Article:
Second Life RAM Disk

You probably know that most of the data in our computers is saved to magnetic media hard drives that have spinning disks inside. The disk has delays as the read heads must wait for the disk to rotate the wanted data under the read/write heads. It can take the heads 4 to 12ms to find the data. Then the data can only be read as fast as the next bit of data comes to the read/write head.

Inside a Typical Hard Drive

Inside a Typical Hard Drive

Newer solid state drives (SSD) have no moving parts. So, there is no delay waiting for disks and/or read/write heads to rotate into position. So, rather than waiting several milliseconds the data is available in less than a millisecond. If you put your Second Life cache on an SSD, you will have a faster more responsive cache… places you have previously visited will render faster.

While conventional hard drives are cheap and can store terabytes of data on a single drive, the SSD’s are expensive. The cost per gigabyte of storage is about 100 times more than for conventional hard drives.

Also, while hard drives typically last 5 years or longer SSD’s have a life time that is shortened by use. Depending on whom one talks to life expectancy is 1 to 10 years, with 1 to 2 being more commonly stated. Manufactures hype longer life. We are finding out and I expect many current SSD’s to have a shorter life than expected. Only time will tell. But, as the technology develops they are living longer and getting cheaper. For now the tech is new and you know what that means: unexpected problems.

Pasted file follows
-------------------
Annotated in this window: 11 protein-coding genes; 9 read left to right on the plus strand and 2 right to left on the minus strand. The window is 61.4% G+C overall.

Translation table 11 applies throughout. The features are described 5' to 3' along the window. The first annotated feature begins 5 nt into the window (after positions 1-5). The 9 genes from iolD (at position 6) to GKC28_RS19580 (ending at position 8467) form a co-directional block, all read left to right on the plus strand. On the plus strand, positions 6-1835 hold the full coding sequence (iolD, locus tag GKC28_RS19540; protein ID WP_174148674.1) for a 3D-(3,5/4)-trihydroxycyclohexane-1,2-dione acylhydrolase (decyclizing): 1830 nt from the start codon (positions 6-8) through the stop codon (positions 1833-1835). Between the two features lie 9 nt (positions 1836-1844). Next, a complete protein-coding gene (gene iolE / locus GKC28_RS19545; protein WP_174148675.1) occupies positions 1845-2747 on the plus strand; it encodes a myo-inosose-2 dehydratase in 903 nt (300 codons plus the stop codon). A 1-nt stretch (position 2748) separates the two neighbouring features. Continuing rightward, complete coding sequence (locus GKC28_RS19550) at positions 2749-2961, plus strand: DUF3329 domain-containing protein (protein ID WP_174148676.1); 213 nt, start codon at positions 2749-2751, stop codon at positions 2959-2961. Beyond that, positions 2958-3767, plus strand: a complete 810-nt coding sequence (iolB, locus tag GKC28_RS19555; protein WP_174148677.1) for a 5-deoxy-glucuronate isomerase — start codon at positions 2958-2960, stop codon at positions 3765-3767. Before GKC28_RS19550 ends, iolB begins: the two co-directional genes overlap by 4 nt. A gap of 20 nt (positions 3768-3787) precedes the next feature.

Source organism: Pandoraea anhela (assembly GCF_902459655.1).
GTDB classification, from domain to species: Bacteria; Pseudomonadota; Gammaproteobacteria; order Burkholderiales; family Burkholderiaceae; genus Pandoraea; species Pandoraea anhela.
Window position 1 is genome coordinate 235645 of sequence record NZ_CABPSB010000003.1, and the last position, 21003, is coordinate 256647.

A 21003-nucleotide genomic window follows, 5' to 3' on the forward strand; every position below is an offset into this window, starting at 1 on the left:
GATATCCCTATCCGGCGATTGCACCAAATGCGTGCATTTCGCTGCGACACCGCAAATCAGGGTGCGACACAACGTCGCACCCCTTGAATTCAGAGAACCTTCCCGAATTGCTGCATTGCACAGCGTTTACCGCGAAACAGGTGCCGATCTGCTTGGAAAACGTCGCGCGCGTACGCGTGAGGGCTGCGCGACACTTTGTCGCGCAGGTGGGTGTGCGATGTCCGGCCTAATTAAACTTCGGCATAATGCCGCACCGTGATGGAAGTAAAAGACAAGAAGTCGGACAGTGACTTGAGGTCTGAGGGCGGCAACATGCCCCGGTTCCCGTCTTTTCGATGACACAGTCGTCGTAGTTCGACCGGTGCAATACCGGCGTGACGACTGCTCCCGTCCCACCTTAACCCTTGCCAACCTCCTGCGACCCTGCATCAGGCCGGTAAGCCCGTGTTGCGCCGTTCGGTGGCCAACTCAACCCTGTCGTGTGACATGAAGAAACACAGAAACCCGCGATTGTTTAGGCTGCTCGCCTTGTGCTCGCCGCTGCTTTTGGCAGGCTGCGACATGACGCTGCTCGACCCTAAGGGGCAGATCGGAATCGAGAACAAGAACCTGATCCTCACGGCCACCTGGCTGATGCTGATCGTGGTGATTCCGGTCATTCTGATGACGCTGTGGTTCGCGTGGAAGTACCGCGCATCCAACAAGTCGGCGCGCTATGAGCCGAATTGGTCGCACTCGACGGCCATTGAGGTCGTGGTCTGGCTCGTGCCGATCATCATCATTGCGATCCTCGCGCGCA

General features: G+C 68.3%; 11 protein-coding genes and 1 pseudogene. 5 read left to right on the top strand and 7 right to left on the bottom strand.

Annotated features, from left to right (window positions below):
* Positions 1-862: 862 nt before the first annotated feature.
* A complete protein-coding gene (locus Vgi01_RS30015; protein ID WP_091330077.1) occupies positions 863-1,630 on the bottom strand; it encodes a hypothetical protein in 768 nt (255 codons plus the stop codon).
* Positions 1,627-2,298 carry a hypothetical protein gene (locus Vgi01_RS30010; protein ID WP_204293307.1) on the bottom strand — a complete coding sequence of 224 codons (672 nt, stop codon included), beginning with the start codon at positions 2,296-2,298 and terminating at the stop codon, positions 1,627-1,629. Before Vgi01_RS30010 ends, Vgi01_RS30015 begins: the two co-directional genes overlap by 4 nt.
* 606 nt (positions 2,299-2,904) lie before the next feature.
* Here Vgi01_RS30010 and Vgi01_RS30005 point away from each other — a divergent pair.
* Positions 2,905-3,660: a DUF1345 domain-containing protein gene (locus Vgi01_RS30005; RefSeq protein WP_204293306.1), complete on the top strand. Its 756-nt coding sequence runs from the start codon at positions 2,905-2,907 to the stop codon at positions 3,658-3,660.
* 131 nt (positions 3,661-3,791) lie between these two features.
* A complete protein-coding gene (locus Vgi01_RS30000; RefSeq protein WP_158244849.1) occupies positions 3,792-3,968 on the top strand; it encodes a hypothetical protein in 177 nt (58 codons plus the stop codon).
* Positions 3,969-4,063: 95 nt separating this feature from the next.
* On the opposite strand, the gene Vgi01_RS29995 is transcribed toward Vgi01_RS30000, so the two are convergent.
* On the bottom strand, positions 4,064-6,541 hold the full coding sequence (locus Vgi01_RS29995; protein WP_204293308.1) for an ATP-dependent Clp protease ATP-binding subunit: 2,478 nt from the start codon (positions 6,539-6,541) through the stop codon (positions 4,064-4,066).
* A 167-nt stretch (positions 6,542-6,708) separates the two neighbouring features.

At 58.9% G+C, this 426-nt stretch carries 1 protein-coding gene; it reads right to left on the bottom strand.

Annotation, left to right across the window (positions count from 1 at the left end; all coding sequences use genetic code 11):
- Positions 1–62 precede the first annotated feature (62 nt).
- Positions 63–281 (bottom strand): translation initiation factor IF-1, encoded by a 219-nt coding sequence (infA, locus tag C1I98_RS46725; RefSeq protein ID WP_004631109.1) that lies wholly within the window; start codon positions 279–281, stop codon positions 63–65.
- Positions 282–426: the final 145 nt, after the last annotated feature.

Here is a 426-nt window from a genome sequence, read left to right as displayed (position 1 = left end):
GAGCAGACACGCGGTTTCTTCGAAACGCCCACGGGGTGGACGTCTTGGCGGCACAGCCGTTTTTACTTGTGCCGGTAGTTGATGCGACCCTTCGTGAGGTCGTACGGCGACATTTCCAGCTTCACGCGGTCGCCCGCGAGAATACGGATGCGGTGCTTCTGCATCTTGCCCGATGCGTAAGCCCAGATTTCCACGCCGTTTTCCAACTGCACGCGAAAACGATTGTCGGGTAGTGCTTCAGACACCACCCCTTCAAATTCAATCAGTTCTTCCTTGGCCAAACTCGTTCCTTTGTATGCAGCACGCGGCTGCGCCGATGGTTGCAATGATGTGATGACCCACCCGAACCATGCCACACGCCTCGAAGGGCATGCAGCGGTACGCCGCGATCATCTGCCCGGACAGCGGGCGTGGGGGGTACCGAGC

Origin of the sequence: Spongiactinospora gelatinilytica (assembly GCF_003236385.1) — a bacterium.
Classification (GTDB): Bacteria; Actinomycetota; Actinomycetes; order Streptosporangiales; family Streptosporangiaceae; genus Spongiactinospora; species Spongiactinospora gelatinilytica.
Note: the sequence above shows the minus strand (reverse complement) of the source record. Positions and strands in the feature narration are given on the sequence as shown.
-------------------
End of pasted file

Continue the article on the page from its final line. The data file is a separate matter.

As SSD’s fill up they get slower… still faster than hard disks. Windows 7 and 8 have features to handle TRIM, which keeps the SSD cleaned up. If you use an SSD then you need to learn about TRIM.

Inside a Solid State Drive

Inside a Solid State Drive

An even faster and longer lasting solution is to use the computer’s memory as an SSD. We call this use of the computer’s Random Access Memory (RAM) a RAM Drive. You can see where one person benchmarked the speed difference here: SSD-vs-RAMdisk. While it took the SSD 0.6ms to get data the RAM Drive delivered it in 0.01ms.

Computer memory is designed for speed, reliability, and lots of read/writes. Its disadvantage is it only works and remembers things when power is supplied. Turn of the computer and the memory clears. But, RAMDisks are old tech and various ways to preserve the data on a RAMDisk have been devised.

So, for the fastest cache for Second Life using computer memory for a RAM Drive is a good, cheap solution.

Trinity Dejavu, with Catznip Viewer, has provided a tutorial on setting up a RAM Drive for Windows users. See: Speeding up SL with a RAMDisk.

7 thoughts on “Second Life RAM Disk

  1. I was talking to someone about a high-end SSD and had planned to put my cache on it. Anyway, his recommendation was never to fill it up. Most drives as sold incorporate 7% overprovisioning (unused space, why you see weird numbers for them like 980 GB). However you can increase it by formatting a usable area on it to less than that. The golden spot is 28% unused, but remember 7% is set aside already. So figure out what your SSD’s real size is (probably 128, 256, 512, 1024, etc…) and format 72% of that.